A Real American November 16th, 2018 posted by Val Katagiri

Contributed by special guest writer, Brandon Cruz, as part of our collaboration with APANO (see organization description at end of this blog)

 While growing up on Guam, I never really took the time to think about what my race and ethnicity meant to me. I was very comfortable because I identified as Chamorro, part of the majority race on Guam. Wherever I went, I felt like I belonged and could connect easily to others around me.

Attending college in the States, I expected that a lot of people wouldn’t know much about Guam, much less Chamorrros. Given the location of the island and its lack of media representation, I knew that I would have to answer a lot of questions about my island and my culture. Raised as a military child in the Department of Defense education system on Guam, I was taught how to formally explain the island and my racial background. However, it didn’t occur to me that the shift of demographics, from Guam to this new mainland environment, would change the expectations and assumptions that others brought to the conversation.

Initially, I really enjoyed telling people about my background and where I had come from. Many students showed a genuine curiosity in my stories and I felt like I was able to be myself around this new group of people. It also helped that I have an extreme sense of pride in my cultural roots and I didn’t encounter anyone who seemed disinterested in what I was saying. But, as I continued to interact with people here in Portland, I began to notice that the questions and assumptions that some have about islanders are pretty ridiculous, to say the least.

Some people praise my English. Some ask if I had worn “real” clothes before and just generally question whether my island is a “civilized” community. On top of the assumptions that people have about islander communities, I am also really bothered when people assume I am a member of the Latinx, Asian, or Native American communities and treat me in ways that reflect their assumptions of those groups as well. A common assumption that others have of me is that I am a Latinx man, which is either said explicitly or when they greet me in Spanish. I am often faced with the discomfort of navigating out of those situations, especially when I realize I am being engaged because they think I’m of that other race.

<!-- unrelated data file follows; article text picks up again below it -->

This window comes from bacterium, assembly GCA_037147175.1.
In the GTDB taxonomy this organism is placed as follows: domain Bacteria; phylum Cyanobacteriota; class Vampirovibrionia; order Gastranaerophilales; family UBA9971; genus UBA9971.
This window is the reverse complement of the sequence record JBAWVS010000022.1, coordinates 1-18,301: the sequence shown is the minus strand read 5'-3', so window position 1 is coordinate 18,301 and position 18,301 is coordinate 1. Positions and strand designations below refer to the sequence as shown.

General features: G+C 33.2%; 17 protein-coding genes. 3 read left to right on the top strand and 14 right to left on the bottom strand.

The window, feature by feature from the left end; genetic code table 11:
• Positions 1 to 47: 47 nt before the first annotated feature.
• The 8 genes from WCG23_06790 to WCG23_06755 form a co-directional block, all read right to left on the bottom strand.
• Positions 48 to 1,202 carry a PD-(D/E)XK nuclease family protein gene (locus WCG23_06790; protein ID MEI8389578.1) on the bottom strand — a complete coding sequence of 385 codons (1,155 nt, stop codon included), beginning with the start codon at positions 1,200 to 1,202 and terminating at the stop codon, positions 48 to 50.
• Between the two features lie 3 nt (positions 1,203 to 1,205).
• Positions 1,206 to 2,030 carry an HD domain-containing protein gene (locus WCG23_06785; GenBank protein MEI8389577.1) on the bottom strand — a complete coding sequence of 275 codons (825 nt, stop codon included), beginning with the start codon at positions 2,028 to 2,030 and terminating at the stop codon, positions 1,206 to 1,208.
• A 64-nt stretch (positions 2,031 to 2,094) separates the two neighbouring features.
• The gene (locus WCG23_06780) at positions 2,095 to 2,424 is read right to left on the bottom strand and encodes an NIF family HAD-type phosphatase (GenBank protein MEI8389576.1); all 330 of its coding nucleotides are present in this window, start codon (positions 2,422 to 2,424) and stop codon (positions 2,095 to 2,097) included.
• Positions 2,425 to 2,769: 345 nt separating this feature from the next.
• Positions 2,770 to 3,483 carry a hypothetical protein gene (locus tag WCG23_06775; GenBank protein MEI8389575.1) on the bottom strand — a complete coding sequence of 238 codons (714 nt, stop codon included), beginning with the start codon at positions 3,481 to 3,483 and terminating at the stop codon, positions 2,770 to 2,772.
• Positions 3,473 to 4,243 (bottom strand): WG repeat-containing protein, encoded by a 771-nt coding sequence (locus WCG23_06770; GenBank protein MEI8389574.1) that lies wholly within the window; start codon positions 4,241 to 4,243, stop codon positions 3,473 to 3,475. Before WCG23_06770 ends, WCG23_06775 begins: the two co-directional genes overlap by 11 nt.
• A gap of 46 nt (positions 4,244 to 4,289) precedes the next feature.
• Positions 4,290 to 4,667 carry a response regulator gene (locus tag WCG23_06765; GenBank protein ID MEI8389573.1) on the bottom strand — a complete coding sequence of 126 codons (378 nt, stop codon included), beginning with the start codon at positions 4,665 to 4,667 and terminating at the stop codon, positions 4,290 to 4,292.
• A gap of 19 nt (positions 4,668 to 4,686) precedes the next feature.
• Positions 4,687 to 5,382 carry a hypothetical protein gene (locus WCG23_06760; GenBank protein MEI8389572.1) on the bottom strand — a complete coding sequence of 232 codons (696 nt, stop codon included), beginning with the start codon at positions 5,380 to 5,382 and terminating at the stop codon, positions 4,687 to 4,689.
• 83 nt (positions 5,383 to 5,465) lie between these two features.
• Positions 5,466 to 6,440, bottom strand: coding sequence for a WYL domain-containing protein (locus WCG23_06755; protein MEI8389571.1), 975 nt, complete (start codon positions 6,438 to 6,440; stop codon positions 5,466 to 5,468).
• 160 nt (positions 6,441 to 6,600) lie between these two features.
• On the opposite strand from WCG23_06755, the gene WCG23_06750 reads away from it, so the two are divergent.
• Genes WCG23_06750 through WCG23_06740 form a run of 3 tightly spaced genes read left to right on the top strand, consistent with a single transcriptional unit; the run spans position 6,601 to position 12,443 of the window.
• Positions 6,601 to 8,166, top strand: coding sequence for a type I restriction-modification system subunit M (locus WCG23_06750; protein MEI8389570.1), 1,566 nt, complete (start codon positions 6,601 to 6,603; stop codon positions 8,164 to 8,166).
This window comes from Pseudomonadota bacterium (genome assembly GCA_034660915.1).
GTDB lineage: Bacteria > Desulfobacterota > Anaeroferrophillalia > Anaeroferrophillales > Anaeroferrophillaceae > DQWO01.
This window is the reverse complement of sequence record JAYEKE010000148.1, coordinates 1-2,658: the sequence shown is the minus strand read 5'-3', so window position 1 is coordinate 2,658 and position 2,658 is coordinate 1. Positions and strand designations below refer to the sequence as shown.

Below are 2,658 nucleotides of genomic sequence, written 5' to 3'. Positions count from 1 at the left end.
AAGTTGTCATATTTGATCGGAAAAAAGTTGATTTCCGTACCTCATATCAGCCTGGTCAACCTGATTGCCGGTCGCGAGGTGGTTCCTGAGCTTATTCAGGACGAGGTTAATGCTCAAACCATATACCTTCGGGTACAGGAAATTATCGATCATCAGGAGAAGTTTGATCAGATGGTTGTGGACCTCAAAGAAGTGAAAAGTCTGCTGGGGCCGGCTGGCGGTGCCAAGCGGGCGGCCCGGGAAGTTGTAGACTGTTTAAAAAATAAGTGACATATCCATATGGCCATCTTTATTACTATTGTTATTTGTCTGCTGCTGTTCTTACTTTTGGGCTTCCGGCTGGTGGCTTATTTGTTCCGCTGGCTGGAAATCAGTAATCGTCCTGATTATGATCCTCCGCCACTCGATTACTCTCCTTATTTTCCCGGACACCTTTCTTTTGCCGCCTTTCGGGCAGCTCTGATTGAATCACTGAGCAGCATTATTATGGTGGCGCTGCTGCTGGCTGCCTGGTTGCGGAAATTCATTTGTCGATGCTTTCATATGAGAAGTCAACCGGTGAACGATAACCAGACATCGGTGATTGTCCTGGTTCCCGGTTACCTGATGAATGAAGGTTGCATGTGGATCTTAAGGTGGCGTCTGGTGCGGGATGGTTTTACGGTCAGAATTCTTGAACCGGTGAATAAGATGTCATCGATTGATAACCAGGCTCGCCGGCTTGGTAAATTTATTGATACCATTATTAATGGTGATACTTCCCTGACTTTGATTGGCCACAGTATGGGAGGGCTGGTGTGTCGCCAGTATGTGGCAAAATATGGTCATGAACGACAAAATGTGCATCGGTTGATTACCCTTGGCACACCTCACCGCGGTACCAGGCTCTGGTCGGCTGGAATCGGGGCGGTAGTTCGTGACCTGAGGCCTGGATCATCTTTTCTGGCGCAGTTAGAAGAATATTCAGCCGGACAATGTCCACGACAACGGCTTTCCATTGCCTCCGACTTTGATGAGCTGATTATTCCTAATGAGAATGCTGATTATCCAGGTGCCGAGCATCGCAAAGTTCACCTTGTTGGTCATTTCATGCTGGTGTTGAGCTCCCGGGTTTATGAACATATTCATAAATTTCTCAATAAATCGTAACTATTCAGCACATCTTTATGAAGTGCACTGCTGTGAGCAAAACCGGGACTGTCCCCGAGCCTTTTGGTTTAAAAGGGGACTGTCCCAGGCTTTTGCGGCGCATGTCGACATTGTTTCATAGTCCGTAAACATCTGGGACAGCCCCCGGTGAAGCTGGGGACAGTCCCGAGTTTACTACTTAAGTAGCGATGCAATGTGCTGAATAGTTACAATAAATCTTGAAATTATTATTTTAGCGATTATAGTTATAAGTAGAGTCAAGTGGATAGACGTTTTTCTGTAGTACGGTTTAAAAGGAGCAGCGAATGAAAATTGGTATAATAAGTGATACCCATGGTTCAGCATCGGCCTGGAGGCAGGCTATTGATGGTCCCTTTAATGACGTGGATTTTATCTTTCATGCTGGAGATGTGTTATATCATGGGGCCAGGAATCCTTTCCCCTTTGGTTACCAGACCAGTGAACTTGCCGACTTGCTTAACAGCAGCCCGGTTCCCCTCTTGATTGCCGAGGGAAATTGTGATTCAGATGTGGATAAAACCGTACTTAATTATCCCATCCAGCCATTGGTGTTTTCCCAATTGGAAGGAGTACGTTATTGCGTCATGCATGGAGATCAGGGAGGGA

But of all the assumptions I encounter, I really dislike the one that disbelieves that those of us born on Guam are “real” Americans. Many people ask me if I am a legal citizen and many places do not accept Guam ID as a proper form of valid identification. Many of us from Guam have to carry our passports around to prove our American citizenship. I am continuously asked to validate my presence here in the United States. I am baffled and frustrated.

BIO:   Brandon Cruz is a member of the field team at APANO, the Asian Pacific American Network of Oregon. Born and raised on the island of Guam, Brandon came to Portland to complete a degree in social work and psychology at the University of Portland. He identifies as a native Chamorro and is interested in creating systemic changes, mental health, and the relations between territories and the US. During his free time, Brandon enjoys playing guitar, hiking, spending time with friends, and exploring the food scene in Portland.

APANO: Established as a 501c3 nonprofit in 2010, the Asian Pacific American Network of Oregon (APANO) is a statewide, grassroots organization uniting Asians and Pacific Islanders to achieve social justice. We use our collective strengths to advance equity through empowering, organizing and advocating with our communities. APANO’s strategic direction prioritizes four key focus areas: cultural work, leadership development, community organizing, and policy advocacy and civic engagement. Through APANO’s arts and cultural work, we create a vibrant space where artists and communities can envision an equitable world through the tool of creative expression. We strive to impact beliefs, center the voices of those most impacted and silenced, and use arts and cultural work to foster unity and vitality within our communities. Learn more about APANO on our website and read more writings by APANO members on Medium.